LO: Social Impacts of Digital Art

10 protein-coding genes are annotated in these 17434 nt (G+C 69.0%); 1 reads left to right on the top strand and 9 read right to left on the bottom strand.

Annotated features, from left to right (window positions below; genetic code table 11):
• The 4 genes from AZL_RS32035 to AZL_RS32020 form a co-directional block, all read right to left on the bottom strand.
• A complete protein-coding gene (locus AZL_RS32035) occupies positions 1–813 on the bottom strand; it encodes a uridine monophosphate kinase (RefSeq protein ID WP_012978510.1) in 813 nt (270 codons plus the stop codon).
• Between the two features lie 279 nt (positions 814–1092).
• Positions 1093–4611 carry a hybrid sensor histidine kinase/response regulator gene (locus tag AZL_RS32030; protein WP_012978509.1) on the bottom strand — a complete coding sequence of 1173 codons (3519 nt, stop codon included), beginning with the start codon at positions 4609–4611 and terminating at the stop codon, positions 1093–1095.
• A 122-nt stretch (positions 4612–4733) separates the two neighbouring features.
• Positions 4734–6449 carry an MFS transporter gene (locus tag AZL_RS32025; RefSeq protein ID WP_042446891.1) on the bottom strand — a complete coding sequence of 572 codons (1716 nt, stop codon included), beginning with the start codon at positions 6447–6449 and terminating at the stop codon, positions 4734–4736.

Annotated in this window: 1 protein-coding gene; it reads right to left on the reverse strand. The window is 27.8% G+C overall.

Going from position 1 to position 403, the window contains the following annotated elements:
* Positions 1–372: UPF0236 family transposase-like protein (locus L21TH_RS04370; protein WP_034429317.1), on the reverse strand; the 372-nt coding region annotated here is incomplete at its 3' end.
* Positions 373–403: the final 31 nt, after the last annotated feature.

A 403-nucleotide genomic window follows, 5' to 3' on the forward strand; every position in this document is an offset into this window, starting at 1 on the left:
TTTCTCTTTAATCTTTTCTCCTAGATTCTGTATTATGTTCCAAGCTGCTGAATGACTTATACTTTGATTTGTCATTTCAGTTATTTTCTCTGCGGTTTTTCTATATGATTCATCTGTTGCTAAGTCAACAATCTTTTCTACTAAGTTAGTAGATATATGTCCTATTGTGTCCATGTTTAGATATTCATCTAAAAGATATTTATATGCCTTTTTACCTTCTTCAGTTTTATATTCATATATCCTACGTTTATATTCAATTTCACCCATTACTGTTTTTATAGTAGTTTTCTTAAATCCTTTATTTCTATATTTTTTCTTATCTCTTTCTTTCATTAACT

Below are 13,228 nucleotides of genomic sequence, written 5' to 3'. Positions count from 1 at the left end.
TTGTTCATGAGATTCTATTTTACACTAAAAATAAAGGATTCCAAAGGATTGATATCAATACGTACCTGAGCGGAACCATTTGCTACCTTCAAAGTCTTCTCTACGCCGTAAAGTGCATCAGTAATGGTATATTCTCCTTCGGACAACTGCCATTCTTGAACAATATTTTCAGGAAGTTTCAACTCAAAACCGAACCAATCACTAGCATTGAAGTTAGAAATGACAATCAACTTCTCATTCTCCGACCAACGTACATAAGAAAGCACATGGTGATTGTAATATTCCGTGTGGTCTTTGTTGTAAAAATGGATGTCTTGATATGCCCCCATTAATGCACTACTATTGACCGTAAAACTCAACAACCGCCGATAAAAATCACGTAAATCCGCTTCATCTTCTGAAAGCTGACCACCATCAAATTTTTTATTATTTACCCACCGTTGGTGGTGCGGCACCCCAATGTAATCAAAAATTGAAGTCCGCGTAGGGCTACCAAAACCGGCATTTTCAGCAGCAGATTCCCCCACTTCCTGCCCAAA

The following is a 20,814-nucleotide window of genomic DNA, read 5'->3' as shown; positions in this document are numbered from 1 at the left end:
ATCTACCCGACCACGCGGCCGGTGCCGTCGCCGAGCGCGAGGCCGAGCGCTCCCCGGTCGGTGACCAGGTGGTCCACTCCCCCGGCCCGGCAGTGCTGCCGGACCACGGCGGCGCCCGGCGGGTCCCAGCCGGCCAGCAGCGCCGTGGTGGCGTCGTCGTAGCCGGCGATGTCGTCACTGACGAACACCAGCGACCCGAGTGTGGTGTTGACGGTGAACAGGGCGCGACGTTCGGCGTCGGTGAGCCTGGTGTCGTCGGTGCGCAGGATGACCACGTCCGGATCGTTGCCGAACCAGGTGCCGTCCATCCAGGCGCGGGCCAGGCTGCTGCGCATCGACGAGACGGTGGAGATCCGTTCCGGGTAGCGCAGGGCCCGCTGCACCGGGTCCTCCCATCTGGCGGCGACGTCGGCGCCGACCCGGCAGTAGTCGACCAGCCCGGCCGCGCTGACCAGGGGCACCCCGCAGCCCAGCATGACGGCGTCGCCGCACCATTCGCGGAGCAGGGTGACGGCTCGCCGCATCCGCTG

Clearview AI is an app currently being used by hundreds of law enforcement agencies in the US, including the FBI. It can compare a photo of someone’s face to a database of more than 3 billion pictures that Clearview has access to from Facebook, Venmo, YouTube, and other sites. This database includes the FBI’s own database, which contains passport and driver’s license photos. It totals more than 640 million images of US citizens. Clearview AI then returns with matches, along with links to the sites where the database photos were from; it can easily return a name, and possibly a home address as well. What if the general public had access to this app? Police officers and Clearview investors think it’s a possibility for the future. Hopefully this never happens. Personally, I’d never feel safe again. And even in the hands of law enforcement, this technology is controversial. Privacy advocates warn that the app could still return false matches to the police and result in the incarceration of innocent people, and mass implementation and abuse of this technology could be a slippery slope to a surveillance state.


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